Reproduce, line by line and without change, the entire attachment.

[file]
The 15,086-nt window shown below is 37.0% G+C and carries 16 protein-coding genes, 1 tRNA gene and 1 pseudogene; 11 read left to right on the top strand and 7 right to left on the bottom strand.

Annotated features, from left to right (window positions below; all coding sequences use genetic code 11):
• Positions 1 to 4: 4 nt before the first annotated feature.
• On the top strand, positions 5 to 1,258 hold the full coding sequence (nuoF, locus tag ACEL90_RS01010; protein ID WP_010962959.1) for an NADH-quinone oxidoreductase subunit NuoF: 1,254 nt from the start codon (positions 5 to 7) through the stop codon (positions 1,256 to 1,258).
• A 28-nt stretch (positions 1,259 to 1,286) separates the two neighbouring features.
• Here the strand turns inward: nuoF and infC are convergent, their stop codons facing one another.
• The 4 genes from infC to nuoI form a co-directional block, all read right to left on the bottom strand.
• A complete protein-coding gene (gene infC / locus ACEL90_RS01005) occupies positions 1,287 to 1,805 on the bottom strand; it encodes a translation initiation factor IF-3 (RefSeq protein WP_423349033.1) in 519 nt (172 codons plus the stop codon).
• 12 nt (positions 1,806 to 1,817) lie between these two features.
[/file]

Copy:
The 15,086-nt window shown below is 37.0% G+C and carries 16 protein-coding genes, 1 tRNA gene and 1 pseudogene; 11 read left to right on the top strand and 7 right to left on the bottom strand.

Annotated features, from left to right (window positions below; all coding sequences use genetic code 11):
• Positions 1 to 4: 4 nt before the first annotated feature.
• On the top strand, positions 5 to 1,258 hold the full coding sequence (nuoF, locus tag ACEL90_RS01010; protein ID WP_010962959.1) for an NADH-quinone oxidoreductase subunit NuoF: 1,254 nt from the start codon (positions 5 to 7) through the stop codon (positions 1,256 to 1,258).
• A 28-nt stretch (positions 1,259 to 1,286) separates the two neighbouring features.
• Here the strand turns inward: nuoF and infC are convergent, their stop codons facing one another.
• The 4 genes from infC to nuoI form a co-directional block, all read right to left on the bottom strand.
• A complete protein-coding gene (gene infC / locus ACEL90_RS01005) occupies positions 1,287 to 1,805 on the bottom strand; it encodes a translation initiation factor IF-3 (RefSeq protein WP_423349033.1) in 519 nt (172 codons plus the stop codon).
• 12 nt (positions 1,806 to 1,817) lie between these two features.